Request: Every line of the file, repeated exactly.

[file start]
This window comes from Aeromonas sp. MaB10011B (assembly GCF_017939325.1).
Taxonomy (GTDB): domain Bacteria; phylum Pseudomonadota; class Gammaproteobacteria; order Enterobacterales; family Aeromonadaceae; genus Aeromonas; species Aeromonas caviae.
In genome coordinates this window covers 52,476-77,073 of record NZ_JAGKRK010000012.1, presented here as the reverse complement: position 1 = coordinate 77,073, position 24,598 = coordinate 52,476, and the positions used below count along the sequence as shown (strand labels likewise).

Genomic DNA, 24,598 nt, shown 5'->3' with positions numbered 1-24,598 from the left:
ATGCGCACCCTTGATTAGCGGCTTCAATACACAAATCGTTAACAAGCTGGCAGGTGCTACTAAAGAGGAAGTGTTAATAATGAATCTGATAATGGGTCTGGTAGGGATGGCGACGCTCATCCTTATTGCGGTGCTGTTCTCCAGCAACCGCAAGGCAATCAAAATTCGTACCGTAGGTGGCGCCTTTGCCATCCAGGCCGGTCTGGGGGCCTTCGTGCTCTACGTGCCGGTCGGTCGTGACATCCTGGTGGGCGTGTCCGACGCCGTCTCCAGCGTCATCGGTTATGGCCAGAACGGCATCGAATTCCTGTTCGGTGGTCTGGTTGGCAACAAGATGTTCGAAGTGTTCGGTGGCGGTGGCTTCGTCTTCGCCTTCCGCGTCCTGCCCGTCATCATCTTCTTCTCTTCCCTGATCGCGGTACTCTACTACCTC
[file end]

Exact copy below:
This window comes from Aeromonas sp. MaB10011B (assembly GCF_017939325.1).
Taxonomy (GTDB): domain Bacteria; phylum Pseudomonadota; class Gammaproteobacteria; order Enterobacterales; family Aeromonadaceae; genus Aeromonas; species Aeromonas caviae.
In genome coordinates this window covers 52,476-77,073 of record NZ_JAGKRK010000012.1, presented here as the reverse complement: position 1 = coordinate 77,073, position 24,598 = coordinate 52,476, and the positions used below count along the sequence as shown (strand labels likewise).

Genomic DNA, 24,598 nt, shown 5'->3' with positions numbered 1-24,598 from the left:
ATGCGCACCCTTGATTAGCGGCTTCAATACACAAATCGTTAACAAGCTGGCAGGTGCTACTAAAGAGGAAGTGTTAATAATGAATCTGATAATGGGTCTGGTAGGGATGGCGACGCTCATCCTTATTGCGGTGCTGTTCTCCAGCAACCGCAAGGCAATCAAAATTCGTACCGTAGGTGGCGCCTTTGCCATCCAGGCCGGTCTGGGGGCCTTCGTGCTCTACGTGCCGGTCGGTCGTGACATCCTGGTGGGCGTGTCCGACGCCGTCTCCAGCGTCATCGGTTATGGCCAGAACGGCATCGAATTCCTGTTCGGTGGTCTGGTTGGCAACAAGATGTTCGAAGTGTTCGGTGGCGGTGGCTTCGTCTTCGCCTTCCGCGTCCTGCCCGTCATCATCTTCTTCTCTTCCCTGATCGCGGTACTCTACTACCTC